• We show that jointly trained reinforcement learning agents co-adapt to each other and do not generalize well when deployed with agents that use unseen policies.

  • We propose simple changes to the MADDPG algorithm that alleviate the above problem to some degree.

The code is available at

2. Methods

Figure 1. Cooperative navigation task. Circles are agents, crosses are landmarks. The rewarding scheme incentivizes the coverage of each landmark by a different agent without collisions. Image from (lowe2017multi, ).

Our experiments are based on a cooperative navigation task described in (lowe2017multi, ). In this task three agents try to cover three landmarks and have to coordinate which agent covers which landmark (see Figure 1). The reward at every time step is

where is the distance from landmark to agent and is the number of collisions. These rewards incentivize that there is exactly one agent close to each landmark and there are as few collisions as possible. The observation of each agent consists of 14 real values: velocity of the agent (2), position of the agent (2), egocentric coordinates of all landmarks (6) and egocentric coordinates of all other agents (4). Action of an agent consists of 5 real values: acceleration in four possible directions (only positive values) and a dummy value for no action.

We follow the basic training scheme from (lowe2017multi, ) and we use the MADDPG algorithm with default settings. The network has two hidden layers with 128 nodes each. We train the agents for 100,000 episodes, when approximately the convergence happens. Thereafter we evaluate the agents for 4,000 episodes and record the observations, hidden states (from both layers) and actions of each agent.

To decode other agents’ goals we train a linear readout neuron to predict the final landmark (the landmark covered at the final timestep of the episode) of other agents from each agent’s hidden state. This is treated as a classification task with three landmarks as the three classes (the readout model has three outputs). For comparison we also try to predict the final landmark from the observation (network’s input) and the actions (network’s output). We separate the 4,000 episodes randomly into training and test set (test set size was 25%) and report classification accuracy on the test set. The training is done separately for each of the 25 time steps (all episodes are of the same length). Use of a linear model guarantees that the information is present explicitly in the model’s input.

To test the generalization ability of the agents we put them together with two “Sheldon” agents - agents that go straight to a fixed landmark (”their spot”). This leaves one landmark free for the trained agent to cover. We run an evaluation for 9 possible combinations of 3 agents and 3 free landmarks. One evaluation lasts 4000 episodes and we report the percentage of episodes where all landmarks were covered. We compare this with the same measure from previous evaluations where all agents were trained agents. All results are averaged over 5 random seeds.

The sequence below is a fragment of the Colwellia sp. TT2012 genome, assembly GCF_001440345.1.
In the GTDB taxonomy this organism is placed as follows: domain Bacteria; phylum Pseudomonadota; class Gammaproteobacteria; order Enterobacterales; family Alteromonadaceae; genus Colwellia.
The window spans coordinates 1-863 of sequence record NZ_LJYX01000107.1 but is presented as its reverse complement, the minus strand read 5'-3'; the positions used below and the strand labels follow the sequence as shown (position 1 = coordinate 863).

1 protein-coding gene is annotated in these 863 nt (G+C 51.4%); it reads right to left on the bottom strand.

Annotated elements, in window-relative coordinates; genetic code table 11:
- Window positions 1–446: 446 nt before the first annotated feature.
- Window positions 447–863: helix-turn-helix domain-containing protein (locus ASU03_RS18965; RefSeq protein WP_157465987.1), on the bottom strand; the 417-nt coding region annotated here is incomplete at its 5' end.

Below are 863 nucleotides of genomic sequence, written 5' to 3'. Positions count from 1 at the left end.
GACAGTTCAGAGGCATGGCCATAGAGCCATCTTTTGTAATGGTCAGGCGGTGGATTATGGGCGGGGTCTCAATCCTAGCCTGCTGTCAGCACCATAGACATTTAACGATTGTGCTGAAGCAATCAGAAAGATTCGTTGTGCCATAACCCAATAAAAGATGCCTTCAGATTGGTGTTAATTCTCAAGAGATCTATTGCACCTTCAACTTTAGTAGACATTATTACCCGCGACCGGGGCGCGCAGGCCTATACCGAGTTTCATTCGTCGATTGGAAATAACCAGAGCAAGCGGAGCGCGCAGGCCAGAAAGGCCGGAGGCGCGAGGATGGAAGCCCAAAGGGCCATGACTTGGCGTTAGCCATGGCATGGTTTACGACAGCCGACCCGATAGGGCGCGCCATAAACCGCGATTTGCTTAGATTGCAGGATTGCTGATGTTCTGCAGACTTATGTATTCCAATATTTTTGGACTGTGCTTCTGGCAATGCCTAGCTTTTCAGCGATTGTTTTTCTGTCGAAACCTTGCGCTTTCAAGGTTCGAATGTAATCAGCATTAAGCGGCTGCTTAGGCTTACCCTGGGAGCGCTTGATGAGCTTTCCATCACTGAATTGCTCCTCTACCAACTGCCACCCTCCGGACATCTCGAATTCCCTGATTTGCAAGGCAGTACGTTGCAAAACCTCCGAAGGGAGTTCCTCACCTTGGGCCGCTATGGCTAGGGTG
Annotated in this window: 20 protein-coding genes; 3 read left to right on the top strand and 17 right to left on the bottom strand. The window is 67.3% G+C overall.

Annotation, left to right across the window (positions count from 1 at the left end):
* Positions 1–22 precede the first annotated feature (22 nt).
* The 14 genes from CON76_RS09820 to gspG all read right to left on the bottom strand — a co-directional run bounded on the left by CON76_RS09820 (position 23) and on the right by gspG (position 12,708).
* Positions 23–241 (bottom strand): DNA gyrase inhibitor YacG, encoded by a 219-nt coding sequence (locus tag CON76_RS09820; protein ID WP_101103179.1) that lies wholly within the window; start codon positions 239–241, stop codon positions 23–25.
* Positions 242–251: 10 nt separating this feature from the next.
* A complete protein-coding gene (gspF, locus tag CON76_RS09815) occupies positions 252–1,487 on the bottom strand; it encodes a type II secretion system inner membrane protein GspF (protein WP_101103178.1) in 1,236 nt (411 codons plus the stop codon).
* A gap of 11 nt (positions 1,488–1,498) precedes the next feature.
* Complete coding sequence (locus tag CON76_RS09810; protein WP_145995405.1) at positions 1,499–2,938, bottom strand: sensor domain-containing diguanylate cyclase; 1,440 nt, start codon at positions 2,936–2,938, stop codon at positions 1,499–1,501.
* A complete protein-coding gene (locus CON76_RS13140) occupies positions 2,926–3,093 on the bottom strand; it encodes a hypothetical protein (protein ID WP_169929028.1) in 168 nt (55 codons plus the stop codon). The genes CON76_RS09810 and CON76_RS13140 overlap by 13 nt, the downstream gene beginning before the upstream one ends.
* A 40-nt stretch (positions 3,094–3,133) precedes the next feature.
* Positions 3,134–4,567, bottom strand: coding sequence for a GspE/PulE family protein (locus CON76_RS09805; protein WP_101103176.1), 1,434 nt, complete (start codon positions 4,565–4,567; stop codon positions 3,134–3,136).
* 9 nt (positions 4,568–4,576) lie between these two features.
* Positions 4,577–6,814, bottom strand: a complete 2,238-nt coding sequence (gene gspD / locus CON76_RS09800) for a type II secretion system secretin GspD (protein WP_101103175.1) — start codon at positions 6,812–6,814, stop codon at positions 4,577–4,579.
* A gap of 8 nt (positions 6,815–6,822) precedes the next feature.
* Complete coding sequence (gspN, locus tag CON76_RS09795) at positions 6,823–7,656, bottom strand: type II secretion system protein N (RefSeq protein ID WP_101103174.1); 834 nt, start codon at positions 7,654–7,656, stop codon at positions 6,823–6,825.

Finally we tried three possible modifications to MADDPG algorithm to alleviate the generalization issues:

  • MADDPG + shuffle: randomize the order of agents for each episode. The order determines the position of other agents’ data in agent’s observation. Randomizing makes it impossible to have fixed assumptions about other agents’ behavior.

  • MADDPG + shared: use a shared model for all agents, making them basically equivalent and eliminating the option for landmark biases.

  • MADDPG + ensemble: use an ensemble of agents for each position as suggested in (lowe2017multi, ). The agents in an ensemble develop different policies because of different random initialization and different training samples they see from replay. This increases the diversity of partners any agent experiences, which forces it to develop more general strategies.

3. Results

3.1. Reading out intentions

We observed that the agents trained with vanilla MADDPG had preferences for certain landmarks (see also section 3.2) and hence in many cases the readout neuron could achieve a high classification performance by just producing a constant prediction (see Figure 3 in appendix A). To remove such class imbalance, we used MADDPG + shuffle scheme for assessing the decoding performance. Figure LABEL:fig:coop_navi_shuffle shows the readout neuron prediction results. We make the following observations:

  • The agent predicts its own final landmark generally better than others’, which is expected, because it has direct access to the hidden state that guides the actions.

  • The final landmark of other agents can be predicted numerically better from hidden layer 1 activations than from observations or from hidden layer 2 activations. While all relevant information is already contained within the observation (because hidden states are computed from observations) it is more explicitly represented in the hidden layers and can be successfully decoded with a simple linear model. Representations in hidden layer 2 presumably focus more on the policy (the actions to be chosen) and therefore lose some of the information about intention.